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The Reef Resilience Network partnered with Blue Solutions to host a five-day training on Integrating Ecosystem Services into Coral Reef Policy and Management on March 6-10, 2017. Experts and participants from 12 different agencies gathered in Kona, Hawaii to gain experience in evaluating ecosystem services and how to effectively communicate the benefits they provide to people to guide decision making and inform management within their jurisdiction. The workshop included a field trip to the Four Seasons Resort Hualalai and Kiholo Bay, where participants applied their new skills to identify the ecosystem services each place provides. Over the week, participants became familiar with different tools and resources for assessing and valuing ecosystem services and learned how to navigate and create maps with Mapping Ocean Wealth. Next steps for the participants include sharing key concepts and messages about ecosystem services within their jurisdiction and incorporating learned skills into their work, projects and plans. To see photo highlights from this training view here.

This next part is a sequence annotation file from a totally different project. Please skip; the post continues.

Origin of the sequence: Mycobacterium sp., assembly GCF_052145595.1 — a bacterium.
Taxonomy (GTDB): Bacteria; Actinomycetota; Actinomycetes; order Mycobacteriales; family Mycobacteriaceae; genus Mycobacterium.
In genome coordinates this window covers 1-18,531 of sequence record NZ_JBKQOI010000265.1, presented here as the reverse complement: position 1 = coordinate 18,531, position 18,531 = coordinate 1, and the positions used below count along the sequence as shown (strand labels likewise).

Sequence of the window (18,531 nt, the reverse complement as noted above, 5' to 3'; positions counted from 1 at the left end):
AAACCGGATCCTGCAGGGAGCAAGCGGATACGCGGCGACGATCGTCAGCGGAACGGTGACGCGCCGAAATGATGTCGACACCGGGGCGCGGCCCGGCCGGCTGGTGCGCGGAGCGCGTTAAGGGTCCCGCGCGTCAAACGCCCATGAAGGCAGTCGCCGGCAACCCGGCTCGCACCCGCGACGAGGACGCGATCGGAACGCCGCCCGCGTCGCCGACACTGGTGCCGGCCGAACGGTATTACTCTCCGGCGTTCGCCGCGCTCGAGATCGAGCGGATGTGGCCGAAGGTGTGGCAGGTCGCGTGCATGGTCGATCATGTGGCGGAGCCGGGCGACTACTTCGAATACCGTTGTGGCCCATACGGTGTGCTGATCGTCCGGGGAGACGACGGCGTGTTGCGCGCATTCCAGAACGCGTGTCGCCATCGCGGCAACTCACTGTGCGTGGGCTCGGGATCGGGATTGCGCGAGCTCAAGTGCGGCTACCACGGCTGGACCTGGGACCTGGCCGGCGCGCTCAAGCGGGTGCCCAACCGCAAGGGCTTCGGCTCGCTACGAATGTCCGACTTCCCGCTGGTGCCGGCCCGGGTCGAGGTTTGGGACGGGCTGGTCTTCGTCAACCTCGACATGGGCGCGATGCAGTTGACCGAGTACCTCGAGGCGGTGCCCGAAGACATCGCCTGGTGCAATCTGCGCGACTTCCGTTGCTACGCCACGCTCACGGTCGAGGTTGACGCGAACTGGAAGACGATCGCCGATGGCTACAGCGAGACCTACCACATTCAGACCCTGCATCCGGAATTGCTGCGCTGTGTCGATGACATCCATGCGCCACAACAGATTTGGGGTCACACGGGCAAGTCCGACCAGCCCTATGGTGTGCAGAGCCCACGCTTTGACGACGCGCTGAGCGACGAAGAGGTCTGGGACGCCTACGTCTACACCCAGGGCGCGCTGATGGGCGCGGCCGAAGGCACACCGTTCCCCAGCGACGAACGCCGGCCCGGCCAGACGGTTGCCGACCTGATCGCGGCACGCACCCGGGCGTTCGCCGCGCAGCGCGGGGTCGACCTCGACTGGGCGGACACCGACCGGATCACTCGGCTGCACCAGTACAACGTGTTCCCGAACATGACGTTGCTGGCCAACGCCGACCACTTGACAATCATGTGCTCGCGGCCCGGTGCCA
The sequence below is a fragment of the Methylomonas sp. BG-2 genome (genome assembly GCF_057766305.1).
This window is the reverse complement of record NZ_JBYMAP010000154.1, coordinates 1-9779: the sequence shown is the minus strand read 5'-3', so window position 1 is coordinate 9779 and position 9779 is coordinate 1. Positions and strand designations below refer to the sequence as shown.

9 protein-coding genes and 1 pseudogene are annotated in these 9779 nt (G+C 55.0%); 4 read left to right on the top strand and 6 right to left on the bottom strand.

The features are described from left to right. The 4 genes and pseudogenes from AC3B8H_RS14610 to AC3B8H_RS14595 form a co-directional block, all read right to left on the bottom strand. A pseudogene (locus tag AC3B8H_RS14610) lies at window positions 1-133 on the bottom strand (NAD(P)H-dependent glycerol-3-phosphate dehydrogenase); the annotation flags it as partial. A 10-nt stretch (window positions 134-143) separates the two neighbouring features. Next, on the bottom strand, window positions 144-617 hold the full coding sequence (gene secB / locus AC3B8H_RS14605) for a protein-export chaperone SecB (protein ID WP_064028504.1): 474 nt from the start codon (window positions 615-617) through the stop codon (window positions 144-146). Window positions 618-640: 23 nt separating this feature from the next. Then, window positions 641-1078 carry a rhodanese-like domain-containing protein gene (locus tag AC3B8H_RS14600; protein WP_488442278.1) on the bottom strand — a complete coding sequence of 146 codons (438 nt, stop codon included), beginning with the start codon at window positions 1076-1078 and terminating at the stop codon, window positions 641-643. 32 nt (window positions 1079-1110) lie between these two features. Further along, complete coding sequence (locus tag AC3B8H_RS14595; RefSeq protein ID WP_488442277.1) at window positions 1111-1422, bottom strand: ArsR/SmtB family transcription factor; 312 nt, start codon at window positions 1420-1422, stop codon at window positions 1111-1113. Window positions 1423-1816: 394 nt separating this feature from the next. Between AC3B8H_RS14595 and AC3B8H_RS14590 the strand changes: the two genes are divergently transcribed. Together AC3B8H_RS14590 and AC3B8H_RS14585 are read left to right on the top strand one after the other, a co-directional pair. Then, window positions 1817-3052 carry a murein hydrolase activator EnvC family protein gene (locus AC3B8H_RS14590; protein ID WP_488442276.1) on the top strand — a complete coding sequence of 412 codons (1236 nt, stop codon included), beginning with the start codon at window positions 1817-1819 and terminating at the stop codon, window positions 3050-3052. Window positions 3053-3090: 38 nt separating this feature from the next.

Check out this video from NOAA’s Office of Coastal Management, to better understand ecosystem services and learn about various tools to use when evaluating the benefits and values. Watch here.
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Year in Review

In 2016, The Reef Resilience Network convened hundreds of marine resource managers, scientists, and decision-makers to inspire greater collaboration, share cutting-edge resilience science, and improve management decisions.

The International Coral Reef Symposium and World Conservation Congress offered ideal venues to further this work, as well as share lessons learned during the Network’s ten years. Notable scientific contributions include our research collaboration with Woods Hole Oceanographic Institute to identify coral reef refuges in Palau in the face of increasing thermal stress and ocean acidity.